Indian priest in Singapore gets 6-year jail term for pawning temple jewellery worth SGD2.33 million

A former chief priest of Sri Mariamman Temple in Singapore has been sentenced to jail for six years for the crime of pawning SGD2.33 million worth of temple jewellery, meant for the adornment of the temple’s Hindu deities.

The convicted priest had full access to the safe that contained the ceremonial jewellery for the deities. Picture courtesy: Instagram/srimariammantemplesingapore

The crime was committed over a period of about five years, and was discovered much later, as the priest, now aged 39, always managed to redeem the pawned jewellery before the temple’s annual audit. In his defence, the former priest, named Kandasamy Senapathi, said that he was helping out a friend’s mother, who was undergoing treatment for cancer.

It has been reported that the temple’s ceremonial jewellery was pawned more than 170 times over the years, and the priest received SGD2.33 million from pawn shops.

Senapathi was sentenced to prison on May 30, after pleading guilty to two charges of criminal breach of trust by dishonest misappropriation and two charges of transferring criminal proceeds out of the country.

Sri Mariamman Temple, located on South Bridge Road, is the oldest Hindu Temple in Singapore, and is managed by the Hindu Endowments Board. The convicted ex-priest was employed by the Board from December 2013; he became chief priest in July 2018.

The jewellery pieces belonging to Sri Mariamman Temple are regularly audited. (Photo of a priest is representative). Picture courtesy: Instagram/srimariammantemplesingapore

Long before he became chief priest, Senapathi was given access to the large amount of gold jewellery (some 255 pieces of them), including the code of the safe in which the deities’ jewellery was stored within the temple sanctum. The ceremonial jewellery was put on the deities on special occasions. The safe contents regularly underwent external auditing.

Senapathi had devised a system by which he would pawn some of the deities’ jewellery — he knew exactly when which sets of jewellery would be required for temple ceremonies — and then he would redeem the pawned jewellery with money that he received for pawning another set of jewellery. This started in 2016 and went on for years.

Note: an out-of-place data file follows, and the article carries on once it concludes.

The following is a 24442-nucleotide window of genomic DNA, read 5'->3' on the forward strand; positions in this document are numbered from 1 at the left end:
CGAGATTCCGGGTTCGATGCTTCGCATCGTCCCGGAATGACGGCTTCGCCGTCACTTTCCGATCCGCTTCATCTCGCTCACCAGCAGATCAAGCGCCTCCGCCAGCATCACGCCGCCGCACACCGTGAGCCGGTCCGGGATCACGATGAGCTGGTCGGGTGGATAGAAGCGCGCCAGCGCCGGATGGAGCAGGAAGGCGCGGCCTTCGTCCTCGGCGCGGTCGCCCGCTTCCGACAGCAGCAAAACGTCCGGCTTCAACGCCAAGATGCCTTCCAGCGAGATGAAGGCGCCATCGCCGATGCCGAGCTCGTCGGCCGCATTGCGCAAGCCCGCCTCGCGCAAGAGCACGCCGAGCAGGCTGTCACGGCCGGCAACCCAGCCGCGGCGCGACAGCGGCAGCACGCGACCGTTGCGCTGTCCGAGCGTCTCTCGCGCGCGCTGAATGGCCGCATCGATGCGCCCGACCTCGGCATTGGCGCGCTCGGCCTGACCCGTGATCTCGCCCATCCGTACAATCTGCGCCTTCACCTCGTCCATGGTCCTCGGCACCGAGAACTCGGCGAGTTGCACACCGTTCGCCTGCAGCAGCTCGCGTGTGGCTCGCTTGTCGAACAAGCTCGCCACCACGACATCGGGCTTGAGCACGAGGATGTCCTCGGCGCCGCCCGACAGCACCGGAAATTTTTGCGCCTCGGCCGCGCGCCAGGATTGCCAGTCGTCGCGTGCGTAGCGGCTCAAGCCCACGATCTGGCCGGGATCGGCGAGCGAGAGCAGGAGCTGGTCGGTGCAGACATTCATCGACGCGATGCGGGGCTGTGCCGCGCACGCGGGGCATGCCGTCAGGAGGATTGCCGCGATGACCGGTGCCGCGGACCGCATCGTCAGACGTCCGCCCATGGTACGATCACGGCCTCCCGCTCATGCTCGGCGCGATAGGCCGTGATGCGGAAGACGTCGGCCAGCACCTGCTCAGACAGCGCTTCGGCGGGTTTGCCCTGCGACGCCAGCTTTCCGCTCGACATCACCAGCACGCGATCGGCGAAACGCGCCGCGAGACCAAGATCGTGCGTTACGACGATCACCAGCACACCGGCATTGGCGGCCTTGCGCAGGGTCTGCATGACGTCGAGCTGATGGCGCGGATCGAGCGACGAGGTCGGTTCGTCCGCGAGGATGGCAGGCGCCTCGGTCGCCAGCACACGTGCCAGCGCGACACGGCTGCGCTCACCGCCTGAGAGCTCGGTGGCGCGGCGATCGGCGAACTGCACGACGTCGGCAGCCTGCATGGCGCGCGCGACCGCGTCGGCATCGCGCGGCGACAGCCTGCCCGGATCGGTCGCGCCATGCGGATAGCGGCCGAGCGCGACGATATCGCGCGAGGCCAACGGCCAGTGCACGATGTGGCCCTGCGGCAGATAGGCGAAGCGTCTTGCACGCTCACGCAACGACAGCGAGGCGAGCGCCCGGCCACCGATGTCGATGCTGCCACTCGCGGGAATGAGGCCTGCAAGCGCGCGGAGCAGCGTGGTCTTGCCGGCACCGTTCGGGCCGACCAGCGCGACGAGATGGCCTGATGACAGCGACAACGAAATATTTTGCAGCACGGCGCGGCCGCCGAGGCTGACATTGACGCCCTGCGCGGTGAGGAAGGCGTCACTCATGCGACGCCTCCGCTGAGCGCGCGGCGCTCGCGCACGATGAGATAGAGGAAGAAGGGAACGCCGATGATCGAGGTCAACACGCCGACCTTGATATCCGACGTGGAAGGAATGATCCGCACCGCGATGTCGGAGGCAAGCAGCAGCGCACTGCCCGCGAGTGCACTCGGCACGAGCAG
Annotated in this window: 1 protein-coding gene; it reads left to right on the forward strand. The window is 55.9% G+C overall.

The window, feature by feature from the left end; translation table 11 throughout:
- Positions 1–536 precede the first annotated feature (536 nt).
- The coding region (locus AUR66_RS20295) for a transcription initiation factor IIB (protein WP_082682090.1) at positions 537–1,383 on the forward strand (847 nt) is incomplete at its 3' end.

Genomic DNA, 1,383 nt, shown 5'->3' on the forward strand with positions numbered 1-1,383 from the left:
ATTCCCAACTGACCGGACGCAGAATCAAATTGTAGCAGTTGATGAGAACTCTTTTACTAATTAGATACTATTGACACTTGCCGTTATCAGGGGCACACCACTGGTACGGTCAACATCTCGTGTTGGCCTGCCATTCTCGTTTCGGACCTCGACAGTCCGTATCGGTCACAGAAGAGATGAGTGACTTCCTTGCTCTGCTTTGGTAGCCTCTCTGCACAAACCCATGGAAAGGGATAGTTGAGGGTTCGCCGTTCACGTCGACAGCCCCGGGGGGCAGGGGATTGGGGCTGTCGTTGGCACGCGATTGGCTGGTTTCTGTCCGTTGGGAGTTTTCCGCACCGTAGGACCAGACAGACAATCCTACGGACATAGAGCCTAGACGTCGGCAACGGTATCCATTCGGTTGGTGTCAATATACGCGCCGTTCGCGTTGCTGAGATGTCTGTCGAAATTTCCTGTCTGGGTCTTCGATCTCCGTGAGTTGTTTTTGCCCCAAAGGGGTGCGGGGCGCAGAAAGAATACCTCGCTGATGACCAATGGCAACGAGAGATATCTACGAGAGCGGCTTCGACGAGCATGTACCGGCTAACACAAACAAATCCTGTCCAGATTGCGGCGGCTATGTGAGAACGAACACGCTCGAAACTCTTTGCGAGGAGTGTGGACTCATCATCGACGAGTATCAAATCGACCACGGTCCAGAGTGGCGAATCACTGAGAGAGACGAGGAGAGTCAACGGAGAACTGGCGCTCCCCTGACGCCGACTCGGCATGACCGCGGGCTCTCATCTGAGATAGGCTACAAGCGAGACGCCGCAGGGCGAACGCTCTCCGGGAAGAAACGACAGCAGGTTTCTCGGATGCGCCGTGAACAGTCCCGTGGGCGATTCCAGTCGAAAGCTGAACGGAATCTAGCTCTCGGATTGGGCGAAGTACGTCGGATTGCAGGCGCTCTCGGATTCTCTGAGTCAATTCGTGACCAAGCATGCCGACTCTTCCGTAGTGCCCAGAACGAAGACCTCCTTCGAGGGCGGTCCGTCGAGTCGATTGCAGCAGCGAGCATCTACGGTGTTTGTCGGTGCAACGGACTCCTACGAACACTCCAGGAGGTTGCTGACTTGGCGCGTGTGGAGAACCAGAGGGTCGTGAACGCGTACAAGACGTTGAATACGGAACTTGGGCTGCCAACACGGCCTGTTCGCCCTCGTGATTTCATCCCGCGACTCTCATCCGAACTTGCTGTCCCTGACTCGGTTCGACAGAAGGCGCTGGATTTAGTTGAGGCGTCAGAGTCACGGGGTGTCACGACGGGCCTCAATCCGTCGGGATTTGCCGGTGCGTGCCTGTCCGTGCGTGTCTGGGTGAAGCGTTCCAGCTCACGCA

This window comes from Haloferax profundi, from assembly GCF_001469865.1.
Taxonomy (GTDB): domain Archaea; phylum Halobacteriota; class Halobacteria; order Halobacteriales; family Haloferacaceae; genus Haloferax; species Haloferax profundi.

The money that he made by pawning was partly deposited in his Singapore bank account and partly transferred to an Indian bank account.

When he was found out, the priest borrowed money to redeem the pawned jewellery, returned the jewellery pieces to the temple, and resigned as a temple priest. Picture courtesy: Instagram/srimariammantemplesingapore

His offences came to light when an audit was organised at an unscheduled time because of the pandemic. The priest lied, saying that he had left the key to the jewellery storage unit back in India, but the temple’s finance team was willing to break the safe for the audit. At that point, with several pieces of gold still in pawn shops, Senapathi knew that he would get caught, and he confessed.

He borrowed money to redeem the pawned jewellery, returned the jewellery pieces to the temple, and resigned as a temple priest. The audit went ahead and there was no loss of jewellery. But the temple finance team still reported the matter to Singapore Police.

When the case went to trial, counsel for the defendant pleaded for leniency, whereas the prosecutor said that the accused should not be given a light punishment since he had committed a serious breach of trust.

CtoI News Desk
CtoI News Desk – CtoI

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